Moreover, Gibbs believes that being an excellent teacher and scholar go hand in hand.

“I don’t think you can be an excellent teacher without also being a scholar,” she asserts. “We are trying to teach our students how to be scientists, so we need to be up to date in our field.”

“I can’t imagine being a professor without also maintaining a research program,” Gibbs adds. “I love research and love teaching, but I don’t want to just do one without the other. For me, they complement one another.”

Gibbs notes that another benefit is that she and other faculty build strong relationships with their students.

Executive Vice President for Academic Affairs and Provost Beth Paul, Ph.D., agrees. “Teacher-scholar synergy is heightened at Stetson, given our emphasis on close student- faculty alliances and collaborative learning approaches,” says Paul. Student closeness with their faculty mentors “provides them with a powerful apprenticeship that helps them learn in transformative ways.”

Gibbs also points out why Stetson has begun a major commitment to water studies, a centerpiece of its environmental studies program. “You look at a map of Florida, and there is water all over the place,” she says. “When you look at institutions that study water, it is usually marine-related. We need fresh water for the health of the wildlife and the environment, so having a healthy ecosystem is not only important for a biologist, it is important for everyone.”

Research on armored catfish, then, is only one of many Stetson water initiatives. The university recently hired Wendy Anderson, professor and chair of Environmental Science and Studies, who is also helping lead the launch of the Institute for Water and Environmental Resilience. She knows that unless Florida takes significant steps to conserve, reuse and look for alternative sources, the state’s freshwater supplies will not meet the needs of its ever-growing population.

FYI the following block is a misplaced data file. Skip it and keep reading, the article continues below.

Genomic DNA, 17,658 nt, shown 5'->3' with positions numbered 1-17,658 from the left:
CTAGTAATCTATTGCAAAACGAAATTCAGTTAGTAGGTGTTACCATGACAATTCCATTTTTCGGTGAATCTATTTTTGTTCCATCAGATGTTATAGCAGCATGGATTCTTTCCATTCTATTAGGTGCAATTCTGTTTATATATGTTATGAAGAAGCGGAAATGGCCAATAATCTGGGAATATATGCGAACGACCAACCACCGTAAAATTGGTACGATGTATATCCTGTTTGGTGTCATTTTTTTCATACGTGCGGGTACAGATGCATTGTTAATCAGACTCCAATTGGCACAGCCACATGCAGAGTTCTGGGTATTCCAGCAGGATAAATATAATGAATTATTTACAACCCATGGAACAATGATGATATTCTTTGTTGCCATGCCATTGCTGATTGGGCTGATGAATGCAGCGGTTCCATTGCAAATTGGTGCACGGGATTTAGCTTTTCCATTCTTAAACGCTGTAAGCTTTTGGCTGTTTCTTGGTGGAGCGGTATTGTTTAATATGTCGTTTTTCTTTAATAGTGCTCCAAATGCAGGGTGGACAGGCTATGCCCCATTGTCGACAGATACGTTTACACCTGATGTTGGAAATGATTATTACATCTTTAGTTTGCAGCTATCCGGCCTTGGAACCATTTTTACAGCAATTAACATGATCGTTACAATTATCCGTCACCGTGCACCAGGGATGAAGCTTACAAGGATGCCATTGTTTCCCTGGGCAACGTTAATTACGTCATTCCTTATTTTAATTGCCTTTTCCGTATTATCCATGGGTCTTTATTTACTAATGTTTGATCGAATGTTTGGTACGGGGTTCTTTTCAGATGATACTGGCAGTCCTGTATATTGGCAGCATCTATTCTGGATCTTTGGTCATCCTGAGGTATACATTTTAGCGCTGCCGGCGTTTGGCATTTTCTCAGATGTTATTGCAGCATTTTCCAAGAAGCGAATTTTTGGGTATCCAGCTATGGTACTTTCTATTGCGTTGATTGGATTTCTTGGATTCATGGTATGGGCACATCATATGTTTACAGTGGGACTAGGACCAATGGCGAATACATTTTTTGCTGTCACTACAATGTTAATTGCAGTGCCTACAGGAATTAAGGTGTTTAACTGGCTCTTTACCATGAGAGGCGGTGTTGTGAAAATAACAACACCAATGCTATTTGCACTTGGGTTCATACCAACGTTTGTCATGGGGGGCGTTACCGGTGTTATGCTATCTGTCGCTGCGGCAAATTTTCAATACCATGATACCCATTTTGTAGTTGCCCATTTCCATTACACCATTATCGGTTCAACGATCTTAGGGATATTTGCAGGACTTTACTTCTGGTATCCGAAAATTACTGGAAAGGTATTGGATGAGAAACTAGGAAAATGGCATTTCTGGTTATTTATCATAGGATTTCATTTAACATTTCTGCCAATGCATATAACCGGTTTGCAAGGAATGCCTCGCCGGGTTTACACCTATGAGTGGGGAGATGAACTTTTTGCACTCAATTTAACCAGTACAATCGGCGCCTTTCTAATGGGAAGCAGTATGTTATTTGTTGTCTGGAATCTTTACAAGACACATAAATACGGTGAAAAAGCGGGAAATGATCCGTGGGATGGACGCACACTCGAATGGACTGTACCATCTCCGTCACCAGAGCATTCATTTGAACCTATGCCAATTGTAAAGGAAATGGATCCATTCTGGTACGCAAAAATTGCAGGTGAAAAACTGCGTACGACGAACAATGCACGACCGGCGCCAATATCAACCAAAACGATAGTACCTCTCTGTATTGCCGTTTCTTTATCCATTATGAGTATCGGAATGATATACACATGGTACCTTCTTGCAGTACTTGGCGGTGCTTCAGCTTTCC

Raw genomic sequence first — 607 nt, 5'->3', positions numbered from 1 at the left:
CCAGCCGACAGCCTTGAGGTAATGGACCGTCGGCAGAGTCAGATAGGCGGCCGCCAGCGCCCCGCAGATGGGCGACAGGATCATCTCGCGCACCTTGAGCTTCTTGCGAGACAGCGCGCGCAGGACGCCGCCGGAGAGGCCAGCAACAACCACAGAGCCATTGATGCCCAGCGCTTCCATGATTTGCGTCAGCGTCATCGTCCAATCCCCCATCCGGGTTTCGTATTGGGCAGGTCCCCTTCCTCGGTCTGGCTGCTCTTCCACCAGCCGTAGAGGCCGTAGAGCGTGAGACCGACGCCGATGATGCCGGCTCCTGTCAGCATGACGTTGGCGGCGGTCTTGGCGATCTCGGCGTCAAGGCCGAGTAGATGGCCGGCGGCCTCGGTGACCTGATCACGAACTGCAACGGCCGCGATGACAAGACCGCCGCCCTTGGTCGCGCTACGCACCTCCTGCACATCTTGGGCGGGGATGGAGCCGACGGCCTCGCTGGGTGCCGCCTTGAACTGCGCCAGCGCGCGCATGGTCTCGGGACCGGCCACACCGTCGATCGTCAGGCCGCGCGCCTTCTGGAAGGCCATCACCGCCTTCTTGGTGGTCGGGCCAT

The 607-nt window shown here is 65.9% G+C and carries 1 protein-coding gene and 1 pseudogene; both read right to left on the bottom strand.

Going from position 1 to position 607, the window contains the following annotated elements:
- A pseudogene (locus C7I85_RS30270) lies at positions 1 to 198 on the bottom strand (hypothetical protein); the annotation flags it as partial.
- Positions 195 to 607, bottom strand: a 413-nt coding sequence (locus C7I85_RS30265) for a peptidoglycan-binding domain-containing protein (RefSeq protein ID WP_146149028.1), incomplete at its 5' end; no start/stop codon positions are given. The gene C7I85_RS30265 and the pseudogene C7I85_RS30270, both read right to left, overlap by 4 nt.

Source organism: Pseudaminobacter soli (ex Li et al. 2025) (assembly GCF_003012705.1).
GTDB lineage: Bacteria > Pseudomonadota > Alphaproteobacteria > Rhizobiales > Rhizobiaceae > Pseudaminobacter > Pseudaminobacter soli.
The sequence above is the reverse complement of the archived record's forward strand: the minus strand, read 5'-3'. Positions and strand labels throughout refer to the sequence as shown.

Anderson also knows that every drop of fresh water taken out of the Floridan Aquifer only draws more salt water into it.

“Stetson is in a perfect position geographically to provide leadership on Central Florida’s freshwater issues and other pressing local, regional and global environmental matters,” Anderson explains. “Stetson is uniquely situated in DeLand, a city along the middle stretch of the St. Johns River. The university’s faculty and students can easily access dozens of relevant sites to investigate research questions.”

Moreover, the university is developing a Water Resources Education Center at Lake Beresford that will be a site for faculty and student research, a place where K-12 students learn about fresh water and wetlands, and a spot for the general public to learn about Florida’s freshwater systems.

By Bill Noblitt

Note: This is an excerpt of an article that originally appeared in the Spring 2016 issue of Stetson University Magazine. To read the entire article, go to Page 16 here. The next issue of the magazine is scheduled for publication this fall.